NOTICE – To All Whom It May Concern.
All persons are hereby notified that I claim all unsold land in Oregon City not laid off in Blocks, Lots, Streets or Alleys, and all timber, rails, wood, rock &c., thereon, and I do hereby forbid all persons from trespassing upon or in any way interfering with the same without a written permission from me. The space in front of the Bluff not laid off into Blocks or Lots is not a street.

Oregon City Enterprise, December 21, 1876
A special dispatch to the Standard, dated Celilo, Dec. 16, gives the following account of the premature explosion of giant powder, which caused the death of Cornelius S. Rinearson, eldest son of Mr. P. M. Rinearson, and D. S. Moore, residents of this city: “Information has just been received here of a terrible accident which occurred at Owyhee Rapids, about 10 A. M. yesterday, through the premature explosion of some giant powder, instantly killing D. S. Moore and C. S. Rinearson, both of Oregon City. Preparations were just being made by Mr. Moore, who has had charge of the explosives, for thawing out about ten pounds of the powder, which was in a frozen state, by heating with warm water. An interval of only two or three minutes had elapsed when a terrible explosion took place, blowing to atoms the cartridge house, and instantly killing Mr. Moore and Mr. Rinearson, who were standing some six or eight feet outside the house. As the powder was still in a frozen condition, the fuse and caps stored about three hundred feet away, and as no one had handled the powder but Moore, who was a careful and experienced hand at the business, as every possible precaution had been used to avoid any accident, the cause of the explosion remains a profound mystery. In fact, no other theory can be given than that the powder must have been manufactured from inferior material and thus more liable to spontaneous combustion.

The funerals of D. S. Moore and C. S. Rinearson will take place from the Baptist Church Saturday at 1 o’clock P. M.

Oregon City Enterprise, December 18, 1896
The Pacific Bridge Company is building an extension to the electric power house on the west side of the river and the excavation for the foundation extended under the canal, weakening that structure so that the decayed timbers were unequal to supporting the bottom and wall, and gave way Saturday afternoon. The steamer Eugene was passing through the canal and was almost abreast of the break when the wall gave way. Six men were working just in front of and below the breaking timbers, but there was sufficient warning for the men to get at a safe distance before the flood rushed through and the steamer succeeded in getting safely through the locks.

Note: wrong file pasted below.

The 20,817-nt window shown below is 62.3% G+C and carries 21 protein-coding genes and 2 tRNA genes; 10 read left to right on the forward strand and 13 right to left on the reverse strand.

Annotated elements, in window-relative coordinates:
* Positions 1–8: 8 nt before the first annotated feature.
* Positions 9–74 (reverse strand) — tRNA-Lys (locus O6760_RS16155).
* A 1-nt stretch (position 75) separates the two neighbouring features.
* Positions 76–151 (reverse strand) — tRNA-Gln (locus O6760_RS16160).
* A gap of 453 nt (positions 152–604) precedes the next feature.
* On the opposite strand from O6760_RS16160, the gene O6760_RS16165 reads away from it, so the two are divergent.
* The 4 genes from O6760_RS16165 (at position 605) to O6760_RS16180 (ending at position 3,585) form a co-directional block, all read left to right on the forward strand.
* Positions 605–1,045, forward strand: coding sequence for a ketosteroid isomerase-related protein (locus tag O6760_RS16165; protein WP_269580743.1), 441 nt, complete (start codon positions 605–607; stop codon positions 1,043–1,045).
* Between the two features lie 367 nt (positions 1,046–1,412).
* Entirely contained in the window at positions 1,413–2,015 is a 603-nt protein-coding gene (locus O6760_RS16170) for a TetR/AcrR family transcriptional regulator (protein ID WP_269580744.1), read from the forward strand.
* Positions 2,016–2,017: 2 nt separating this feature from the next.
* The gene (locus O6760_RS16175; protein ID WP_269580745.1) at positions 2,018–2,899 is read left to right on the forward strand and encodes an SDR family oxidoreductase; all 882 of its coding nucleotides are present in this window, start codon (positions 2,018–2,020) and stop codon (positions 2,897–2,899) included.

The water carried away car tracks and other temporary structures used in building the power house extension, pipes and flumes connecting the paper mills and some timbers, etc.

The damage is not serious but will prevent the passage of boats through the locks or the operating of the mills deriving water power from the canal for several days.

Oregon City Enterprise, December 21, 1906
Manager Miller of P. G. E. Co., Tells of the General Appearance of Store Signs
Manager Miller of the local branch of the Portland General Electric Company says:
“Oregon City’s business district needs signs designating the different business firms – electric signs, not because we are in the lighting business but because of the general appearance they give the streets. A city which has electric signs takes on the appearance of a busy center, the streets seem to have life – and strangers and visitors have a good report to make of such a city.” Some of our business houses already have such signs and they have been a great boon to the different firms, as well as casting a bright light into the streets.


Frank Busch, the House Furnisher, has been the landing place of all the children for several weeks past for the displays of toys in the windows has made them all think of the “dreamland.” Last week the large window was especially attractive with the toy trains, “giant whirl”, automobiles, etc., all in section of Central Park, New York. Many a lad was heard to express what he hoped Santa Claus would bring on Christmas Day.

Mrs. Nettie Miller’s confectionery store on Main Street is no doubt in the opinion of many of the little girls the prize winner in window display. Many children have tried in vain to reach the beautiful and richly dressed dolls, and have given forth exclamations of joy in front of that window. The display is exquisite and shows neatness.